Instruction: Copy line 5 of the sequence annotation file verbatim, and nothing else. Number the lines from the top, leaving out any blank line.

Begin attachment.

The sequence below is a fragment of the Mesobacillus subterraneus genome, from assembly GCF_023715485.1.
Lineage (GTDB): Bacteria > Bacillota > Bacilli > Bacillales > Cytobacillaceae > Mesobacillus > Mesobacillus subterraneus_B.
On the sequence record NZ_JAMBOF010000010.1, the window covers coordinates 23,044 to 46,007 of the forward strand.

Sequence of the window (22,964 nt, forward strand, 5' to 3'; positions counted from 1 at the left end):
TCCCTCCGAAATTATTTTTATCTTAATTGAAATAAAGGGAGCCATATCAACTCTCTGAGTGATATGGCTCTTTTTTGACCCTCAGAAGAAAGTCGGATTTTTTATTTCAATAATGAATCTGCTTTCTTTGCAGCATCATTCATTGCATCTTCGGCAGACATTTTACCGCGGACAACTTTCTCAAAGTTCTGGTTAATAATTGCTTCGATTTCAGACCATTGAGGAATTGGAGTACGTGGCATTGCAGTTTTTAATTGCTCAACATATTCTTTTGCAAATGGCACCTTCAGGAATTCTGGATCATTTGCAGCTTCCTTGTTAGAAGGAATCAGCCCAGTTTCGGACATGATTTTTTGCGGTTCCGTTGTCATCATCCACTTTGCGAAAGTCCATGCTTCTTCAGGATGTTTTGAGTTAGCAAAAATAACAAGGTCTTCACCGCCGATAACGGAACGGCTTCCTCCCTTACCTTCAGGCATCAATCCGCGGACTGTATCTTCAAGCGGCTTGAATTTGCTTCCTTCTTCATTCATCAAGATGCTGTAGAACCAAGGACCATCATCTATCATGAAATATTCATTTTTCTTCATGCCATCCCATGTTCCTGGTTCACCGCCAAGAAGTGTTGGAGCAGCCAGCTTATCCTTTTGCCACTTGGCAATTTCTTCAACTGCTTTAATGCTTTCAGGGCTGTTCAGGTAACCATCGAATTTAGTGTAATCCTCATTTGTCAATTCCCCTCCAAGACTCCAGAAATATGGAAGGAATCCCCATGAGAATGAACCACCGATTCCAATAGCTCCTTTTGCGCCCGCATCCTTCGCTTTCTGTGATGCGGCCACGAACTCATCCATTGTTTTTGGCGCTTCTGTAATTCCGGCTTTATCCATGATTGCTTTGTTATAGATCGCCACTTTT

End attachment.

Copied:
TCCCTCCGAAATTATTTTTATCTTAATTGAAATAAAGGGAGCCATATCAACTCTCTGAGTGATATGGCTCTTTTTTGACCCTCAGAAGAAAGTCGGATTTTTTATTTCAATAATGAATCTGCTTTCTTTGCAGCATCATTCATTGCATCTTCGGCAGACATTTTACCGCGGACAACTTTCTCAAAGTTCTGGTTAATAATTGCTTCGATTTCAGACCATTGAGGAATTGGAGTACGTGGCATTGCAGTTTTTAATTGCTCAACATATTCTTTTGCAAATGGCACCTTCAGGAATTCTGGATCATTTGCAGCTTCCTTGTTAGAAGGAATCAGCCCAGTTTCGGACATGATTTTTTGCGGTTCCGTTGTCATCATCCACTTTGCGAAAGTCCATGCTTCTTCAGGATGTTTTGAGTTAGCAAAAATAACAAGGTCTTCACCGCCGATAACGGAACGGCTTCCTCCCTTACCTTCAGGCATCAATCCGCGGACTGTATCTTCAAGCGGCTTGAATTTGCTTCCTTCTTCATTCATCAAGATGCTGTAGAACCAAGGACCATCATCTATCATGAAATATTCATTTTTCTTCATGCCATCCCATGTTCCTGGTTCACCGCCAAGAAGTGTTGGAGCAGCCAGCTTATCCTTTTGCCACTTGGCAATTTCTTCAACTGCTTTAATGCTTTCAGGGCTGTTCAGGTAACCATCGAATTTAGTGTAATCCTCATTTGTCAATTCCCCTCCAAGACTCCAGAAATATGGAAGGAATCCCCATGAGAATGAACCACCGATTCCAATAGCTCCTTTTGCGCCCGCATCCTTCGCTTTCTGTGATGCGGCCACGAACTCATCCATTGTTTTTGGCGCTTCTGTAATTCCGGCTTTATCCATGATTGCTTTGTTATAGATCGCCACTTTT